A NEW test and trace system is being developed specifically for Blackburn after failures in the national system to reach contacts of coronavirus cases.
Darwen Council in partnership with Public Health England has launched a local system to try and hunt down more cases and stop the spike of infections in the area.
The new system will focus on using local knowledge to get a hold of residents where the national test and trace system is unable to find someone.
There were 118 new coronavirus cases in Blackburn in the week to July 17 – compared with just 63 the week before that.
There are 81 cases per 100,000 people in the area – compared with the national average of 5 in 100,000.
Darwen council said the national test and trace system will have a crack at finding contacts of positive cases first but if they can’t find them in 48 hours the details will be passed onto the local service.
Local contact tracers will visit people in person if they get can’t through to residents by email, text or phone after two days.
Director of Public Health at Blackburn with Darwen Council, Professor Dominic Harrison said the national system is “not tracing enough cases and contacts fast enough.”
Director of Business Change at Blackburn with Darwen Council and the senior officer leading the development of the new system Paul Fleming said the new system was “vital”.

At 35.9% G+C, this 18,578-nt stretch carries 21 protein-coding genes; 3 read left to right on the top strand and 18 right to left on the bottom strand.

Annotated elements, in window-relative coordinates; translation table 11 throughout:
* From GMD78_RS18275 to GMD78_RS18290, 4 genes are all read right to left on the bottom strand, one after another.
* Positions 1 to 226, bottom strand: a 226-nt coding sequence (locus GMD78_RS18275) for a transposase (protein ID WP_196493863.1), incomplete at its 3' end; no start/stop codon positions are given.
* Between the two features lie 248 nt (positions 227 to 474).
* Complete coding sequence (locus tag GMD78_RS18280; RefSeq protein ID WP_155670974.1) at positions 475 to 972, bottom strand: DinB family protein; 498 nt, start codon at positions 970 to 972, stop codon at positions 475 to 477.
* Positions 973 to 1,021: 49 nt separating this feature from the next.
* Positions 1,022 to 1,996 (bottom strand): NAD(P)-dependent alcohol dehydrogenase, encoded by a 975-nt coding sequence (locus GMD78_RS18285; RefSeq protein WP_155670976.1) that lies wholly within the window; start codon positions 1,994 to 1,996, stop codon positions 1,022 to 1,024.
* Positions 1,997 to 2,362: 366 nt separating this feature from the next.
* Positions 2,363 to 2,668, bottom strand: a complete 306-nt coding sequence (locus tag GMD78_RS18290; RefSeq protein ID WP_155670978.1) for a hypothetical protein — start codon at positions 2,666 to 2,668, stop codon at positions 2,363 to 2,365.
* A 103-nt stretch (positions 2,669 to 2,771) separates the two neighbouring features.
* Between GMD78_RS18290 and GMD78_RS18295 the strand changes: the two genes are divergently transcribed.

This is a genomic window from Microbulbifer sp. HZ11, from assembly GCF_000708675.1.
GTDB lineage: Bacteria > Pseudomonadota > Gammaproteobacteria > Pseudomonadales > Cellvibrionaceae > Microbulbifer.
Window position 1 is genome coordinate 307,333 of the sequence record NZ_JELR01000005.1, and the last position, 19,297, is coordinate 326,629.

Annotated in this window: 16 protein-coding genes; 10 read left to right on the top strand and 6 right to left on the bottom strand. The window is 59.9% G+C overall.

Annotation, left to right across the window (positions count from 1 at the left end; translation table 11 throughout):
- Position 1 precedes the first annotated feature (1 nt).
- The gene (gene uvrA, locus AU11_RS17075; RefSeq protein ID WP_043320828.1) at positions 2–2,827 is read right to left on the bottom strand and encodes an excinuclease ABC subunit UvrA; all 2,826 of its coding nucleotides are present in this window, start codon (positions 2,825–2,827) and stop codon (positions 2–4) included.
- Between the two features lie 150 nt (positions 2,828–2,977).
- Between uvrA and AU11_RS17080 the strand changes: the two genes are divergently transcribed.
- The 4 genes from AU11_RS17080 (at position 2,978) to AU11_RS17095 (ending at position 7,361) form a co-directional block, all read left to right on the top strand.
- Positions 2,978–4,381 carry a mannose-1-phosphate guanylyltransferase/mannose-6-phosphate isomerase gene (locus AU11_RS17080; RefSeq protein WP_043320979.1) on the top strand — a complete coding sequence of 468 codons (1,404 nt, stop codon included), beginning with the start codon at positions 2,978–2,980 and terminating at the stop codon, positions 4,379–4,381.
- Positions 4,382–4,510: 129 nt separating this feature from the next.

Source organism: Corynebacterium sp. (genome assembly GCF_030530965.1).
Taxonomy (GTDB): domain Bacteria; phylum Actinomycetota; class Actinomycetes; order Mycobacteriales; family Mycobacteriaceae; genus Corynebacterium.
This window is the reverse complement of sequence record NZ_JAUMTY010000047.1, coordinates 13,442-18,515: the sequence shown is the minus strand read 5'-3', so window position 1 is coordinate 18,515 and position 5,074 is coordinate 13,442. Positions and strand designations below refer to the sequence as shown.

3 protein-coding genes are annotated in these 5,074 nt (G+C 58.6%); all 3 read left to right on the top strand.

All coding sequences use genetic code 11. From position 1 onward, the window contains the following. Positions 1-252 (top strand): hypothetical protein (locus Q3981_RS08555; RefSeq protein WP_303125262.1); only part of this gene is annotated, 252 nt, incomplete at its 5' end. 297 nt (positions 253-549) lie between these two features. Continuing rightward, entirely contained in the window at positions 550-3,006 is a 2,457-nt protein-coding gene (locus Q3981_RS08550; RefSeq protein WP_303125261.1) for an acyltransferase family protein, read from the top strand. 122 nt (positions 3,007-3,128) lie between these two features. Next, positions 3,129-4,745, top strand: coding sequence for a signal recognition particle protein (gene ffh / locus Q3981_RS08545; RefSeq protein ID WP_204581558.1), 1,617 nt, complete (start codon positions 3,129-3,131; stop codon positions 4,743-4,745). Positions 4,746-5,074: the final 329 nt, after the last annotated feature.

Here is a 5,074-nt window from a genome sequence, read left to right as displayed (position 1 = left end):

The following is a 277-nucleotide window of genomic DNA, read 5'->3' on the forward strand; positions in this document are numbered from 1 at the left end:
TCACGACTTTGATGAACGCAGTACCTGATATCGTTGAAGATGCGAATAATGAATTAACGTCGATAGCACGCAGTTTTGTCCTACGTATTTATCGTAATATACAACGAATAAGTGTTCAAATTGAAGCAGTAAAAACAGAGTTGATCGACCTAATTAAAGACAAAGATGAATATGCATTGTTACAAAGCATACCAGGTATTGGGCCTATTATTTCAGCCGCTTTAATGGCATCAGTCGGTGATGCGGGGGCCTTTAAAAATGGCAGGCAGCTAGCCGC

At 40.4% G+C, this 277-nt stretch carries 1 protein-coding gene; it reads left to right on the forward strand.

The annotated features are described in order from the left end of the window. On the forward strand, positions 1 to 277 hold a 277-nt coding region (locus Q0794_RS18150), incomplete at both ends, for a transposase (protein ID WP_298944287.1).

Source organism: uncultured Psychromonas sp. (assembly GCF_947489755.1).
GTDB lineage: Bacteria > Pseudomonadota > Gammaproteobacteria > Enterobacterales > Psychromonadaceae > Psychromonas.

He said: “Test and trace is a vital part of the national strategy to get the virus under control.
“It is even more vital in areas like ours where we have a rising tide of cases.
“Our system complements the national system because we have the local knowledge of the area and the ability to send officers round to people’s addresses.
“Our system is also beneficial because we can refer those who need to isolate to local support services if necessary.”
The number of people who have been in close contact with coronavirus cases is still falling every week.
Last week, almost 5,000 close contacts were missed by contact traces – or 25 per cent of people – compared with 22 per cent the week before that.
Other areas with spikes in cases such as Leicester and Liverpool launched heavy local action to carry out door-to-door contact tracing to find anyone who might be infectious.
Coronavirus cases are on the rise again after weeks of falling numbers and fears are growing over a second wave.
The PM pushed back planned openings of businesses due to open on August 1 by another two weeks because of warnings of a second spike.
And more areas including Manchester were put into a local lockdown last week after a rise in cases.